This project uses Max/MSP to control and track a Parrot AR-drone quadcopter, using an intermediary server which runs the (open source) node-ar-drone in node.js. https://github.com/felixge/node-ar-drone
main Max patch
abstractions and other files
- drone5.js (AR_drone server)
- bigInt.js: (Osc support)
- byteConverter.js: (Osc support)
- libOsc.js: (Osc library)
- tz-dronestream-server/app-tz.js (video server)
- tz-dronestream-server/index.html (video client – called automatically by the video server)
installing node.js and dependencies:
Install node.js on your computer. Instructions here: http://nodejs.org
The following node packages are required. Install using npm. For example:
Also, install following packages for the ar-drone and video streaming:
how to run
For this experiment, we will be running everything on the same computer.
1. Connect your computer to the AR drone Wifi network. For example mine is: ardrone2_260592 – Note: after you do that, you will not be able to read this post on the internet.
2. Run both of the node programs in from terminal windows:
Since you are running Max control dashboard on the same computer as the server – you can call it without args, like this:
Then from another terminal window start the video server:
3. In a Chrome web browser, type the following URL: (you can make multiple simultaneous connections to the video server) You should see the video from the AR-drone at in the browser.
4. Load the following Max patch (control dashboard)
5. In the Max patch, try clicking the /takeoff and /land messages in the Max patch.
Max programming tips
To control the drone from Max, use [udpsend] [udpreceive] with ports 4000 and 4001 respectively. You can’t make multiple connections with OSC – also it would probably not be so cool while flying. but you can specify a target ip for telemetry when running the OSC server.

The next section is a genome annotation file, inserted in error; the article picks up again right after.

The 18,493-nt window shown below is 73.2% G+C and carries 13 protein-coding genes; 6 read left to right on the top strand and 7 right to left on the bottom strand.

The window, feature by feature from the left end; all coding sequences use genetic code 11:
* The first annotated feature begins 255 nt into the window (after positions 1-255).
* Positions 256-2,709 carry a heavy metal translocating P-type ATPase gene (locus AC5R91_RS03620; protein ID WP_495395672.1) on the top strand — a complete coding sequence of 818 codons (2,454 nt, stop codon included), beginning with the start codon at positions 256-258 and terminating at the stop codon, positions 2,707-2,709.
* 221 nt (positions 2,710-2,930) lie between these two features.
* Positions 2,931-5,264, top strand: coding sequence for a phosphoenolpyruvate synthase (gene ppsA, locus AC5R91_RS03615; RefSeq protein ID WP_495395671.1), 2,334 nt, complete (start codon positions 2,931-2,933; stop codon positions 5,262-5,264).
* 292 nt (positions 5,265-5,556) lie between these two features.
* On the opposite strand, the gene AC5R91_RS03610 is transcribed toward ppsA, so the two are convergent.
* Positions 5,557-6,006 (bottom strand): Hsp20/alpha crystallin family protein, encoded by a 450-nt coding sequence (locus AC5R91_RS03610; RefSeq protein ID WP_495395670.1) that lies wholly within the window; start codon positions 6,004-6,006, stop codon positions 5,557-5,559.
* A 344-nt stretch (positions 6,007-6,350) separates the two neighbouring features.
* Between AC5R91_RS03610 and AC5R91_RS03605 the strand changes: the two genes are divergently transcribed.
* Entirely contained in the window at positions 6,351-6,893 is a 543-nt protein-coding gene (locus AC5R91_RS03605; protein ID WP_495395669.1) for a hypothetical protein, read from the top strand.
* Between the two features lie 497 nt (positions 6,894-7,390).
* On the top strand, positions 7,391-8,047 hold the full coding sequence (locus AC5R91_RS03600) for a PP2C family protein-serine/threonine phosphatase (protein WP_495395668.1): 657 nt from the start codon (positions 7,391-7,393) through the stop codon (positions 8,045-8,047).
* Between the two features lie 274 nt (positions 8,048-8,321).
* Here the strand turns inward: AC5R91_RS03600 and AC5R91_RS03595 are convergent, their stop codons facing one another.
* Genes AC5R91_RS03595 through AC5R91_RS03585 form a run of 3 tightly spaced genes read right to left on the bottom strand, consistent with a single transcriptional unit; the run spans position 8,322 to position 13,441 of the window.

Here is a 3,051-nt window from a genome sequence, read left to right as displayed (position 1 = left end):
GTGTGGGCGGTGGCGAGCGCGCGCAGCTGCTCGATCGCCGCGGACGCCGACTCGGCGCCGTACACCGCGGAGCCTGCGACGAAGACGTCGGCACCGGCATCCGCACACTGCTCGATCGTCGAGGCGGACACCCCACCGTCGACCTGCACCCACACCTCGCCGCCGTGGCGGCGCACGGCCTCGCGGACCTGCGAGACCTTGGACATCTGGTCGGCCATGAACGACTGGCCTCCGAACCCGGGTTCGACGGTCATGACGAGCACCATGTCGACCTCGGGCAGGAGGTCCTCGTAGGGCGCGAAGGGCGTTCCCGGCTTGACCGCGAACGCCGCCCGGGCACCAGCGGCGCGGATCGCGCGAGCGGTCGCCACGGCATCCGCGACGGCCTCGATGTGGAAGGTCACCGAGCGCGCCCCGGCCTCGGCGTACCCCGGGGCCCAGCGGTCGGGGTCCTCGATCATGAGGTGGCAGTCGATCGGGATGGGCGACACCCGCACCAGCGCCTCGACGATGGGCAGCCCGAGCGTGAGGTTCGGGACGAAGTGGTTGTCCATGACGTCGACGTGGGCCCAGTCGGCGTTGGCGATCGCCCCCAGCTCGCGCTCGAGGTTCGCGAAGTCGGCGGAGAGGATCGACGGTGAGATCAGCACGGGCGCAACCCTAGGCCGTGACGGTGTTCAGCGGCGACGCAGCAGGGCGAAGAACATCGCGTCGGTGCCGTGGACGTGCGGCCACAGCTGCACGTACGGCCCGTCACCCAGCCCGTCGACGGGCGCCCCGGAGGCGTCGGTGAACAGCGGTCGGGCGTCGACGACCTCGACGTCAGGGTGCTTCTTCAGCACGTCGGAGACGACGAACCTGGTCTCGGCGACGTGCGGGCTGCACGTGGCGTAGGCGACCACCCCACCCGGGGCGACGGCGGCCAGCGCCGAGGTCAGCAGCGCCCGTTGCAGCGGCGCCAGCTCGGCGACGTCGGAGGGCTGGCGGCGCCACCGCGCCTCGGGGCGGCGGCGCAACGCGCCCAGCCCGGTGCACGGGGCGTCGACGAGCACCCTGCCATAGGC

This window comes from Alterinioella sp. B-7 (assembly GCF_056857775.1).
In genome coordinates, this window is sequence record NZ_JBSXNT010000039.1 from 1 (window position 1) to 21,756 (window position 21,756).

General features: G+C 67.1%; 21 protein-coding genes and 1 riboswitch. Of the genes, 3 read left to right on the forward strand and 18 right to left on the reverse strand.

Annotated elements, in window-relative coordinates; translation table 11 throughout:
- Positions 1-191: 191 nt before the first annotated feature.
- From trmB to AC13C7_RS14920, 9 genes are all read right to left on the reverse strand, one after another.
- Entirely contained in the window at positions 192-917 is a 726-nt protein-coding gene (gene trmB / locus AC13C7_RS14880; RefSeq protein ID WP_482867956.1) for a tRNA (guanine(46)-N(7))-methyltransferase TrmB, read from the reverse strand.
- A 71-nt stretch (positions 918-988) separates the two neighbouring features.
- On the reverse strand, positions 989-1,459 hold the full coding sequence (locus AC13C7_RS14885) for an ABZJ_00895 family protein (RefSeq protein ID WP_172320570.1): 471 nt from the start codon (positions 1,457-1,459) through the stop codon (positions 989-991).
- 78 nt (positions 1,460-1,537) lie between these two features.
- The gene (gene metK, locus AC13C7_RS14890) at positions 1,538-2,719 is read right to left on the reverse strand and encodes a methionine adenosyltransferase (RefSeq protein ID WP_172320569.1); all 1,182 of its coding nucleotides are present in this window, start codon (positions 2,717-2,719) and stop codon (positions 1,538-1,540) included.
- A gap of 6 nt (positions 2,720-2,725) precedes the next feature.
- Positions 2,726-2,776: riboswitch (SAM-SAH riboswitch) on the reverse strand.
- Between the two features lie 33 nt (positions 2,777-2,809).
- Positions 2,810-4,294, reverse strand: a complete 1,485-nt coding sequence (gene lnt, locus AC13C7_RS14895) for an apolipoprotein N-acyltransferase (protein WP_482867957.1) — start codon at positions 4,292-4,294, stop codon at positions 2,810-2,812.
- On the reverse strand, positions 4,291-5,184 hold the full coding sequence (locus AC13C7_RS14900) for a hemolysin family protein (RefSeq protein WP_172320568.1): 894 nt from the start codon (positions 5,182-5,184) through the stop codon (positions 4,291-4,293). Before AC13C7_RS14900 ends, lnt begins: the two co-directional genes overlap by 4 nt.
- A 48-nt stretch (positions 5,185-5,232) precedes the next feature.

We will eventually publish a complete list of commands, but they are using the API from the ar-drone docs readme file – converted into OSC style. For example:
- /up .5
- /animate flipAhead 2000
More notes on video…
You can capture the video stream into Max, by either capturing the chrome window using jitter, or by using syphon – but for demo purposes I have just run Chrome window side by side with Max control patch.
See this post for setting up Syphon in Max: http://reactivemusic.net/?p=8662
running separate server and control computers
You may find it more practical to run the node.js server on a separate computer. If you do that you will need to
- modify the dronestream script: app-tz.js to insert the proper ip address in the server.listen() – which should be the last line of the program. You will also need to use that address as the URL in Chrome, for example: 192.168.1.140:5555
- And include the controller ip address on the command line as shown below
When testing this I set up a dual IP address on my Macbook with a static ip: 192.168.1.140 – so this would always be the server. I ended up getting rid of it because it caused problems with other software.
Here is a link to how to set up a dual IP address: http://reactivemusic.net/?p=6628
Here is the command you would use to specify a separate IP address when launching the server:
For example if your Max control program is on 192.168.1.104 and you want to run in outdoor mode – use this command:
node drone5.js 192.168.1.104 TRUE
These students are just about to send the quadcopter into the air using control panels developed in Max. Ali’s control panel uses speech via the Google API. Her computer is connected to the Internet via wiFi and also connected to Chase’s computer via a Midi/USB link. Her voice commands get translated into Midi. Chase’s control panel reads the commands. Chase’s computer is on the same WiFi network as the quadcopter. Chase’s control panel sends commands to my computer which is running Max and the at-drone software in node.js. Occasionally this all works. But there is nobody to hold a camera.
We’re now running two node servers, one for Max and one for web video streaming – which can be accessed by other computers connected to the same LAN as the AR-drone.
We did have a mishap where Chase’s control panel sent an “/up” command to the quadcopter. Then his Macbook batter died as the quadcopter was rising into the sky. I managed to rewrite the server program, giving it a /land command – then restarted it. It was able to re-establish communication with the quadcopter and make it land.
Unfortunately we did not get video of this experiment but here are a few seconds of video showing the quadcopter taking off and landing under control of Max – while indoors.